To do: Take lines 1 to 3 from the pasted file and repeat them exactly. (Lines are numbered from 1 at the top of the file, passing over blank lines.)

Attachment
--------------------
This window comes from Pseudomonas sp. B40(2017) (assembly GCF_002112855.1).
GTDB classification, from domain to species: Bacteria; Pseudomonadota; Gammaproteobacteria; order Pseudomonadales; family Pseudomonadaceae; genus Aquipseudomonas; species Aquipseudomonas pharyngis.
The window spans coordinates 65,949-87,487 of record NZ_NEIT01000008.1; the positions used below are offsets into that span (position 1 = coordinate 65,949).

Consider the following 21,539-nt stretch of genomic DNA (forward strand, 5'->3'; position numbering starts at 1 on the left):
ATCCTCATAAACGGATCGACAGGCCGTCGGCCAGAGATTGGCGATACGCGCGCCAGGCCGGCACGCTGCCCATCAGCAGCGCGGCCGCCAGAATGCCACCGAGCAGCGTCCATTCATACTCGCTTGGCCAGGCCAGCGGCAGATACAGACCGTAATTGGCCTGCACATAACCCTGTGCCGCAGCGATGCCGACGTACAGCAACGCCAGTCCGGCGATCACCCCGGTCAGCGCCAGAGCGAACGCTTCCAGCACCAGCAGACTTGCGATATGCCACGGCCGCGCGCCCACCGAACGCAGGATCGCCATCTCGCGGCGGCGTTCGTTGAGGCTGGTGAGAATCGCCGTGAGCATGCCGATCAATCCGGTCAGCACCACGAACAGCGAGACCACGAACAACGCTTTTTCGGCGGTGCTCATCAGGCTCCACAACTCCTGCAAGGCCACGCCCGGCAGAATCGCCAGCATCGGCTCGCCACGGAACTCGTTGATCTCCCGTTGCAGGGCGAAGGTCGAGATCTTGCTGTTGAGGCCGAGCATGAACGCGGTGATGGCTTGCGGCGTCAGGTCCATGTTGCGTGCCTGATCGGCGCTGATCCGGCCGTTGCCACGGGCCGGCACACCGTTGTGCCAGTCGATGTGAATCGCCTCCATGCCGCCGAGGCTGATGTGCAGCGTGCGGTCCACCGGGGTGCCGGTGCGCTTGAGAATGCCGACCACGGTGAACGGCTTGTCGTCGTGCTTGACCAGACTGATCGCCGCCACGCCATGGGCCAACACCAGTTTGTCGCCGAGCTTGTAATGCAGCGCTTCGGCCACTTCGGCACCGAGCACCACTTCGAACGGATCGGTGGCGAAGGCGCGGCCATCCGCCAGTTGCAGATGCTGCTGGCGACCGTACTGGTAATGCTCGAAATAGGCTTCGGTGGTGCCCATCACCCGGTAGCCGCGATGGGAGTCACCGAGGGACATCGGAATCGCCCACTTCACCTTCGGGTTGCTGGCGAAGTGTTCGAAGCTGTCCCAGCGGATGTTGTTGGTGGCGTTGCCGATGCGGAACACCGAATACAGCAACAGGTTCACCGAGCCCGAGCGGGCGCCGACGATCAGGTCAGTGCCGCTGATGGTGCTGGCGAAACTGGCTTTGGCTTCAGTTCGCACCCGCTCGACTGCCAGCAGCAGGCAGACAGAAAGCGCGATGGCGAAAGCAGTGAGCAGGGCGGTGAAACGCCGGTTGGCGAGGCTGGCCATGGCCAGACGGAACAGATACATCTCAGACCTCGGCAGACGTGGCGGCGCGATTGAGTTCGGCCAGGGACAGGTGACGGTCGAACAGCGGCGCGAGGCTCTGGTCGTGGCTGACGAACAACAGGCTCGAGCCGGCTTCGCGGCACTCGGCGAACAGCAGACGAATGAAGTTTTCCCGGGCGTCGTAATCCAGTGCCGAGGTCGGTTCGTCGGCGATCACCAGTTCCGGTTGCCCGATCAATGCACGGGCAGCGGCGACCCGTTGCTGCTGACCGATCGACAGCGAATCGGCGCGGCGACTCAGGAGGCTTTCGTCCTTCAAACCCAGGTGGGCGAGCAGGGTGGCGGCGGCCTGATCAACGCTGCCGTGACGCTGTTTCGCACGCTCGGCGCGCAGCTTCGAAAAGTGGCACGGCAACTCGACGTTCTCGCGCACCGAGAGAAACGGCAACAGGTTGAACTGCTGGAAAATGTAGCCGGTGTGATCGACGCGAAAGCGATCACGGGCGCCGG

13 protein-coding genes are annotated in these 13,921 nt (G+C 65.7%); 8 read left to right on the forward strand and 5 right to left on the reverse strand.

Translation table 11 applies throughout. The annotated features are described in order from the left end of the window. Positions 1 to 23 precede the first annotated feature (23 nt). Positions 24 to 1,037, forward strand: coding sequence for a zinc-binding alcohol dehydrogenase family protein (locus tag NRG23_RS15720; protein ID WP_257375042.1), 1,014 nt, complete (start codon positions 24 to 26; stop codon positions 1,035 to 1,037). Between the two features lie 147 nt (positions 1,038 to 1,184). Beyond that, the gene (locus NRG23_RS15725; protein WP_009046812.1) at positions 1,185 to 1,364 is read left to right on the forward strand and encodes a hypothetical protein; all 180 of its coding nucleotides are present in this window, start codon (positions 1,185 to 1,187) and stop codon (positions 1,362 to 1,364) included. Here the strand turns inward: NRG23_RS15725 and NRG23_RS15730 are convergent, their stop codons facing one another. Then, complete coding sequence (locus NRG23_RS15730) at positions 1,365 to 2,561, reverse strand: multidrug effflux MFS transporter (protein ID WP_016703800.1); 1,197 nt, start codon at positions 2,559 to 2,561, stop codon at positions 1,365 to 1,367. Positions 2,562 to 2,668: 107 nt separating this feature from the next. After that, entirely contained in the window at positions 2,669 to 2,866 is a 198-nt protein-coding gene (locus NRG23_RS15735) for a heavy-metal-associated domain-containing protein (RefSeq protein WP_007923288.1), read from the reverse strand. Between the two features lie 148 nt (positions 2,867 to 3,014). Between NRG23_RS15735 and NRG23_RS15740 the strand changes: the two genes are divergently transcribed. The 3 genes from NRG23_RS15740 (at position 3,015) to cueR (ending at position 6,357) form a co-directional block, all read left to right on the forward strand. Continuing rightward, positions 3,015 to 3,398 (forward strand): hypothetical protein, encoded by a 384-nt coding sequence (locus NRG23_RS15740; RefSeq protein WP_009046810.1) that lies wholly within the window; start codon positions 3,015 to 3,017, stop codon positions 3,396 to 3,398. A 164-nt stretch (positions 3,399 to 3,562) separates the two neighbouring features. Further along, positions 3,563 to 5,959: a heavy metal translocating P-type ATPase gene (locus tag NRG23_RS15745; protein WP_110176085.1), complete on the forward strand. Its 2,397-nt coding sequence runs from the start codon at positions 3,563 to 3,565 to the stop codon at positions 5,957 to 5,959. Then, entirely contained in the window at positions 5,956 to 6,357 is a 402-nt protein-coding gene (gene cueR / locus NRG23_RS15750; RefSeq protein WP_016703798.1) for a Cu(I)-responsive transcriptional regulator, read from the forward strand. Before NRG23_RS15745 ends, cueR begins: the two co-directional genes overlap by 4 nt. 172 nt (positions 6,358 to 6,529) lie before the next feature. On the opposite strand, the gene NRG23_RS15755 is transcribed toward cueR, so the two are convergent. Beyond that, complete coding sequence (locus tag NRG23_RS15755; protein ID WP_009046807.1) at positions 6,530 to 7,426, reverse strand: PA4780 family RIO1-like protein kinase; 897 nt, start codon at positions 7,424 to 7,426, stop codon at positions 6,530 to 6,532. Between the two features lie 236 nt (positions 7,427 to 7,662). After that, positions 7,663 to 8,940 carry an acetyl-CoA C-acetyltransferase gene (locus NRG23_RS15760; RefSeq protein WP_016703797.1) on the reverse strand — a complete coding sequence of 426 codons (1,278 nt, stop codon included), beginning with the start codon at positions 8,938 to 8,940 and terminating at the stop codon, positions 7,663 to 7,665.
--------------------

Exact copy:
This window comes from Pseudomonas sp. B40(2017) (assembly GCF_002112855.1).
GTDB classification, from domain to species: Bacteria; Pseudomonadota; Gammaproteobacteria; order Pseudomonadales; family Pseudomonadaceae; genus Aquipseudomonas; species Aquipseudomonas pharyngis.
The window spans coordinates 65,949-87,487 of record NZ_NEIT01000008.1; the positions used below are offsets into that span (position 1 = coordinate 65,949).